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You might want to examine it closely with a magnifying glass to check for any infestation of insects or mites, but otherwise, the problems it has are probably cultural/environmental, partially from being mistreated in the ways you describe. It's possible the brown edges are due to sitting behind a window with that many hours of sunlight - through glass, that ...


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It is also advised to take the picture from an angle where the whole stem is visible down to the soil. A sudden death of the top part may result from basal rot, be it from overwatering or just compacted soil having difficulty draining, or a pathogen. Bamboo is correct about the yellowing of the bottom leaves: the old leaves turn yellow and fall-off first. ...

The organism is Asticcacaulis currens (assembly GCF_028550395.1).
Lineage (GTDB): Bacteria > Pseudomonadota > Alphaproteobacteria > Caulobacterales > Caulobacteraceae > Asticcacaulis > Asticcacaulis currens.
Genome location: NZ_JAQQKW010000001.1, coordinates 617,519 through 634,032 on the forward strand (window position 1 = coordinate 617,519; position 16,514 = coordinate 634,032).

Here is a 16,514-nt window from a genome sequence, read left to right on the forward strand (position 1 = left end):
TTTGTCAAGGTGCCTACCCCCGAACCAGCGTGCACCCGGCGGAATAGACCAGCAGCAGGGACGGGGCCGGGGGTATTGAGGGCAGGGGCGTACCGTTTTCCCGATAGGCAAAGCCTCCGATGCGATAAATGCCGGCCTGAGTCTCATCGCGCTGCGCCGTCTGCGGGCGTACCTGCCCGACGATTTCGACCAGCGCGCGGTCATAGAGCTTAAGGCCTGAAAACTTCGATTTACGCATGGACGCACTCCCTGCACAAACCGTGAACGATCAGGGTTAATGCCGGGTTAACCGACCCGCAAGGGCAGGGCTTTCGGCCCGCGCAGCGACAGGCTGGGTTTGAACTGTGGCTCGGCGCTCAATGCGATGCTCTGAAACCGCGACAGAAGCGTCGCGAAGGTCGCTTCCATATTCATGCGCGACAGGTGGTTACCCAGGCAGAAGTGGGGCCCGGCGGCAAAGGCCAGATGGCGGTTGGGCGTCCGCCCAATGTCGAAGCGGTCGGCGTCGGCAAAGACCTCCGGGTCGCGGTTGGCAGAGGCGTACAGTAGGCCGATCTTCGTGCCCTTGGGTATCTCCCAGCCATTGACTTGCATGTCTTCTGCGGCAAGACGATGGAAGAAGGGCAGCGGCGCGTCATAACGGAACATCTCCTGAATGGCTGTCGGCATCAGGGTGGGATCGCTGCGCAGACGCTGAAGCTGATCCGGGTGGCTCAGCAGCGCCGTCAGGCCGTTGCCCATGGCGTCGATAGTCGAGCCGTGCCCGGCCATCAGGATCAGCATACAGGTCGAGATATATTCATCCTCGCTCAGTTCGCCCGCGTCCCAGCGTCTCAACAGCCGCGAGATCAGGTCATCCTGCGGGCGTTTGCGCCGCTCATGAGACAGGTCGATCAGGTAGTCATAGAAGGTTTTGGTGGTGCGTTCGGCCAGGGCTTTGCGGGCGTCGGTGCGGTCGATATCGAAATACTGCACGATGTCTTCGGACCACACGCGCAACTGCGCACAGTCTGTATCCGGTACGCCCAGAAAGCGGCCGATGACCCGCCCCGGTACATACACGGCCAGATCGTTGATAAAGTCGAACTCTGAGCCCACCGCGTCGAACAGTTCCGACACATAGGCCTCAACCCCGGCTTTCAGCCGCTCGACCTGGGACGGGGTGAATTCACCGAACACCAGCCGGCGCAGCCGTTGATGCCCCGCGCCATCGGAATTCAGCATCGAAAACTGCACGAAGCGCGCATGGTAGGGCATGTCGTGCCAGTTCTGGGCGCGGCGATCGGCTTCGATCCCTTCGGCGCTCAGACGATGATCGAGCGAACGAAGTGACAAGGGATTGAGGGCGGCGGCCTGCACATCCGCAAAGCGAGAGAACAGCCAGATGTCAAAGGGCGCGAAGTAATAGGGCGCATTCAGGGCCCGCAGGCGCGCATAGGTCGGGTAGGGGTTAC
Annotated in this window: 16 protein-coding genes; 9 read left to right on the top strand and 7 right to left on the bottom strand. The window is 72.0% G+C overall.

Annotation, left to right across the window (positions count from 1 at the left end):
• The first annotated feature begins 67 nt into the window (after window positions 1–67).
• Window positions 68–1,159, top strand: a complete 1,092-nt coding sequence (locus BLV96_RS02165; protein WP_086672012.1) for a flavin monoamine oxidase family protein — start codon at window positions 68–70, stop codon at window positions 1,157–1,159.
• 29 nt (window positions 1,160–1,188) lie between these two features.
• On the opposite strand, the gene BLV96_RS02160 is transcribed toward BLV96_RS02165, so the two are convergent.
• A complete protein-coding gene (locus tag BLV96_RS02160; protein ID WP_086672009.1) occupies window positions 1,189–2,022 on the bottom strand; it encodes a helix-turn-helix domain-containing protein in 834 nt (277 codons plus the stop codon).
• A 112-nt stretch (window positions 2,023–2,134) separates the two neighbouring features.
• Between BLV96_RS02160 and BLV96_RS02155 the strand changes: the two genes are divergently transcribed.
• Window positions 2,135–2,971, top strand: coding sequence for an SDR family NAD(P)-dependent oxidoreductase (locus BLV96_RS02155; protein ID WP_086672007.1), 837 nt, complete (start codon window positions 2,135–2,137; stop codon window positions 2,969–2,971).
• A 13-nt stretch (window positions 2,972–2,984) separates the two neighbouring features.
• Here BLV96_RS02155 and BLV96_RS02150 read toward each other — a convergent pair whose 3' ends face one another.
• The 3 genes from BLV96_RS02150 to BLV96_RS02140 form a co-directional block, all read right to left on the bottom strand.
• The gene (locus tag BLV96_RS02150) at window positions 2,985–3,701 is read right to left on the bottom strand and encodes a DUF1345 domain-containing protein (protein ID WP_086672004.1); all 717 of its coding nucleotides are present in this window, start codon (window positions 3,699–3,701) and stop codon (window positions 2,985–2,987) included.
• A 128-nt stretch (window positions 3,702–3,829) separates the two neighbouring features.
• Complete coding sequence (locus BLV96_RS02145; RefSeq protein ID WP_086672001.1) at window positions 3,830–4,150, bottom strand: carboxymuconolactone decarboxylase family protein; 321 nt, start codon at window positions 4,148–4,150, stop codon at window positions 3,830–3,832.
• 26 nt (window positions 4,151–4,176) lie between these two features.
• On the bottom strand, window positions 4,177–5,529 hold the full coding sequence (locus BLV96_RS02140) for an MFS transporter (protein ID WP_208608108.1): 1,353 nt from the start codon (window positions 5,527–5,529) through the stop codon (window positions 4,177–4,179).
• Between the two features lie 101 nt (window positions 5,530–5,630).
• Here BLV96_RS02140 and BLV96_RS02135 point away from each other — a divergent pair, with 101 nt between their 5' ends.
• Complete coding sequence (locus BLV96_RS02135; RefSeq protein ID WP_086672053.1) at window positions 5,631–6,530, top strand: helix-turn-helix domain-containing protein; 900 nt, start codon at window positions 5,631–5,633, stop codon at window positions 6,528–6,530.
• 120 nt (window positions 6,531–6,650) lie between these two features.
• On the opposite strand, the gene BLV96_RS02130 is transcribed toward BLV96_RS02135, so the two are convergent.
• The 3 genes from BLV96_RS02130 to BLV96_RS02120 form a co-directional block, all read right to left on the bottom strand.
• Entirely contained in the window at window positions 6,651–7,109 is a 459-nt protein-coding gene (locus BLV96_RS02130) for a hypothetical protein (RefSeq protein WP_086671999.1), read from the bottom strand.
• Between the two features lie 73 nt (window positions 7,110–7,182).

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First, I'd like to give you a big thumb's up for researching the insects you saw rather than just going "On no, Bugs!" and blasting them with the nearest pesticide. According to North Carolina State University, insidious flower bugs are a great control for thrips. The damage to the leaves does look like it was done by thrips, so you could easily ...


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It likely is Xiphidium caeruleum, called Cola de paloma in English.


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Diagnostically: Since your foliage isn’t scorched, you can rule out “too much sun” as the cause of your flower die-off, at least. I hope others can give you more specific help! :)


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If you recall, I did wonder whether both these plants had actually died of drought - your watering regime needed changing, but even with correct watering, it's not possible to bring a plant back from the dead. I see, in the bottom photo, there is a small amount of new, green growth, but the rest of that plant is likely dead, since it looks no different now ...


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